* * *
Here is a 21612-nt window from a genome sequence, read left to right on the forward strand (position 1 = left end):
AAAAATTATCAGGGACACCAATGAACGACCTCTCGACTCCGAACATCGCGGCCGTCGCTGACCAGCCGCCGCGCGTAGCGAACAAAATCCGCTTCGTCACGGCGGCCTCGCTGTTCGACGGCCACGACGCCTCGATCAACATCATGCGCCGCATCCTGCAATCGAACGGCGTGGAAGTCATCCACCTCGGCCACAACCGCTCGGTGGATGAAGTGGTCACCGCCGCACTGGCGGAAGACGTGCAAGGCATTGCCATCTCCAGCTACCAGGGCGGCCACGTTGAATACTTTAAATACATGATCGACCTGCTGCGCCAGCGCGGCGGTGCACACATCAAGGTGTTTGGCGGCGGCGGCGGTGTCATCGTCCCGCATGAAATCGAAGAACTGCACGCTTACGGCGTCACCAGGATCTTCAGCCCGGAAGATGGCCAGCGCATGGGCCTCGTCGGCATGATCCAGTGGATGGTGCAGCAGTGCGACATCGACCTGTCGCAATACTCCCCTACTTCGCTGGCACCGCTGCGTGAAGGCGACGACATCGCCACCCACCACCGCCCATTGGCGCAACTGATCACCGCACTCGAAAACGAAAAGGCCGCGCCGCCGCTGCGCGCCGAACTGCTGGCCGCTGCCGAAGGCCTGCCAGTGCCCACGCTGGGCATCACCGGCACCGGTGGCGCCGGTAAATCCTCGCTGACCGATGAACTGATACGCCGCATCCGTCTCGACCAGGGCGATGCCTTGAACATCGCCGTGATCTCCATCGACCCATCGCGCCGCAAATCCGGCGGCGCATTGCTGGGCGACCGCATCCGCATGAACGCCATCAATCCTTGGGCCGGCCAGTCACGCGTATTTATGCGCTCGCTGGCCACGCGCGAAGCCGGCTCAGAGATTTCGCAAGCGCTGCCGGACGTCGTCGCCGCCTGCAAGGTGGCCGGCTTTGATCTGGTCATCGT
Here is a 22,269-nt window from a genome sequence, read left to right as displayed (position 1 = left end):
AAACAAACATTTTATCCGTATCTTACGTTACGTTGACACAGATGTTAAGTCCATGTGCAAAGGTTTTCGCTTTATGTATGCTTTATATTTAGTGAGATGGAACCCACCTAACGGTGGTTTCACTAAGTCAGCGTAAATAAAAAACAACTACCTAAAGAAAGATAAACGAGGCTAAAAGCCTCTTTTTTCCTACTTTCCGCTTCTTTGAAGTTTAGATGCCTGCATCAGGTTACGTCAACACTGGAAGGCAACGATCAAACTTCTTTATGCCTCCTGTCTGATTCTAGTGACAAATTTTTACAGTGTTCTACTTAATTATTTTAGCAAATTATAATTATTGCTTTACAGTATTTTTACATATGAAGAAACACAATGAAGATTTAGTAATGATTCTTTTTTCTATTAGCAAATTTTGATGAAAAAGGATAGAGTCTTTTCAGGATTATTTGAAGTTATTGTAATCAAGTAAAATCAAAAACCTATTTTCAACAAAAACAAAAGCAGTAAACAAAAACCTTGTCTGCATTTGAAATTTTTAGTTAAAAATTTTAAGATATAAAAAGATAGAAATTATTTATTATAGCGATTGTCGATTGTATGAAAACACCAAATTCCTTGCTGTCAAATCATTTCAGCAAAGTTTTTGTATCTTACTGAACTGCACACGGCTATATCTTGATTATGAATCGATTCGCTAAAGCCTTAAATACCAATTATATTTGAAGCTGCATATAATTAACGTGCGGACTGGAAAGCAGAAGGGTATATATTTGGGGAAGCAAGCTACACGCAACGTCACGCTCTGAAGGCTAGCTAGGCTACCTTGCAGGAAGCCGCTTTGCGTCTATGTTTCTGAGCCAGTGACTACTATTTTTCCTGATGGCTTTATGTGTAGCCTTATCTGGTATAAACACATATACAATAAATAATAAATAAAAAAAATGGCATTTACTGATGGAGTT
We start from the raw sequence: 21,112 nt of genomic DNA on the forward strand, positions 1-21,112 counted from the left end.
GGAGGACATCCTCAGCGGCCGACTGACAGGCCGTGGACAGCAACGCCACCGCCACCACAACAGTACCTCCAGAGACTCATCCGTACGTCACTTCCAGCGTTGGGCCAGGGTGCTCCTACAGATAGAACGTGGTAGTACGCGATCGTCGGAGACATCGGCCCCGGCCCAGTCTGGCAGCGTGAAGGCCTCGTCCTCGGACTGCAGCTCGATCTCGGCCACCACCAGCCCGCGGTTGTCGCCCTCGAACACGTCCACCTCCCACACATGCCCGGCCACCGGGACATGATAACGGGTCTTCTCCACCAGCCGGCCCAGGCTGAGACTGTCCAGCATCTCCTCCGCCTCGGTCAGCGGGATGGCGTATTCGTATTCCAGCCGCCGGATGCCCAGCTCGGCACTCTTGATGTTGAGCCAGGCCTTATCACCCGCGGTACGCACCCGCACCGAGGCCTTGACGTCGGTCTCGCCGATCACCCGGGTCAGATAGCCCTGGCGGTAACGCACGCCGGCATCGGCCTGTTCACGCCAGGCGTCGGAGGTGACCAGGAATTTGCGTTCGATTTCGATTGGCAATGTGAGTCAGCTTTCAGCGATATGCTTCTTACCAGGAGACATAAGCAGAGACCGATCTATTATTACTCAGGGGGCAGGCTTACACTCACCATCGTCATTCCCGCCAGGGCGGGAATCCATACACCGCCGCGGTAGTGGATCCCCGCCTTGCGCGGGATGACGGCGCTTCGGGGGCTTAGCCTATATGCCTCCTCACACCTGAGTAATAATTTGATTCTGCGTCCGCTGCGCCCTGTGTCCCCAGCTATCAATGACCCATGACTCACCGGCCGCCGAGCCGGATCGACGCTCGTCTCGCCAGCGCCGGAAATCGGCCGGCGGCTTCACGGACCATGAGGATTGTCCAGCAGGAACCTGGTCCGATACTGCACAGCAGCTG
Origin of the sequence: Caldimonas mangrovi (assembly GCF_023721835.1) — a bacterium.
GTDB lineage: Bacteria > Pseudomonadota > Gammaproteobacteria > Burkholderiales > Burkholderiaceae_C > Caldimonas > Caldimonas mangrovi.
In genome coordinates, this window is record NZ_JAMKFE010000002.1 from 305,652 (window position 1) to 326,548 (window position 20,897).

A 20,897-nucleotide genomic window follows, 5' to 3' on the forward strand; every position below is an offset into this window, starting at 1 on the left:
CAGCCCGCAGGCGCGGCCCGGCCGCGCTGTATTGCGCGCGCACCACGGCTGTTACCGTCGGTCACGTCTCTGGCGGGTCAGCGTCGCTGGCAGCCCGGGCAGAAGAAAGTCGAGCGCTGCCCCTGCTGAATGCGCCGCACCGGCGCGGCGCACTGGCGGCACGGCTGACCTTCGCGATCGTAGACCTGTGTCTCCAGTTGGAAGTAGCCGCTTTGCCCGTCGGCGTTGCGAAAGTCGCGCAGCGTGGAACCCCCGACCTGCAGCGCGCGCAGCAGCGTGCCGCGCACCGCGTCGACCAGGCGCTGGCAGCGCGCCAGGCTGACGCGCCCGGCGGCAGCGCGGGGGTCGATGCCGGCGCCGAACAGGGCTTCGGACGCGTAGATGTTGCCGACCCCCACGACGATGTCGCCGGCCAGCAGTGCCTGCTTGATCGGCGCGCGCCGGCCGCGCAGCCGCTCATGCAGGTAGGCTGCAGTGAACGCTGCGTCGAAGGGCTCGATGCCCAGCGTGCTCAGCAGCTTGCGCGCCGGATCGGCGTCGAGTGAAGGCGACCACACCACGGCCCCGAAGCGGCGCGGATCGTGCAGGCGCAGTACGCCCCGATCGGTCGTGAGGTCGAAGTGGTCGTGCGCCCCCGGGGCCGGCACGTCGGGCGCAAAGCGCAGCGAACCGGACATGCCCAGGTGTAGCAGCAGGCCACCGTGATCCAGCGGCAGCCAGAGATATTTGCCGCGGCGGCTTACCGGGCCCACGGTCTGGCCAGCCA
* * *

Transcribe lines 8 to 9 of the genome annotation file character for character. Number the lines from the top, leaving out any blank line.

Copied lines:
GTDB lineage: Bacteria > Pseudomonadota > Gammaproteobacteria > Burkholderiales > Burkholderiaceae_C > Caldimonas > Caldimonas mangrovi.
In genome coordinates, this window is record NZ_JAMKFE010000002.1 from 305,652 (window position 1) to 326,548 (window position 20,897).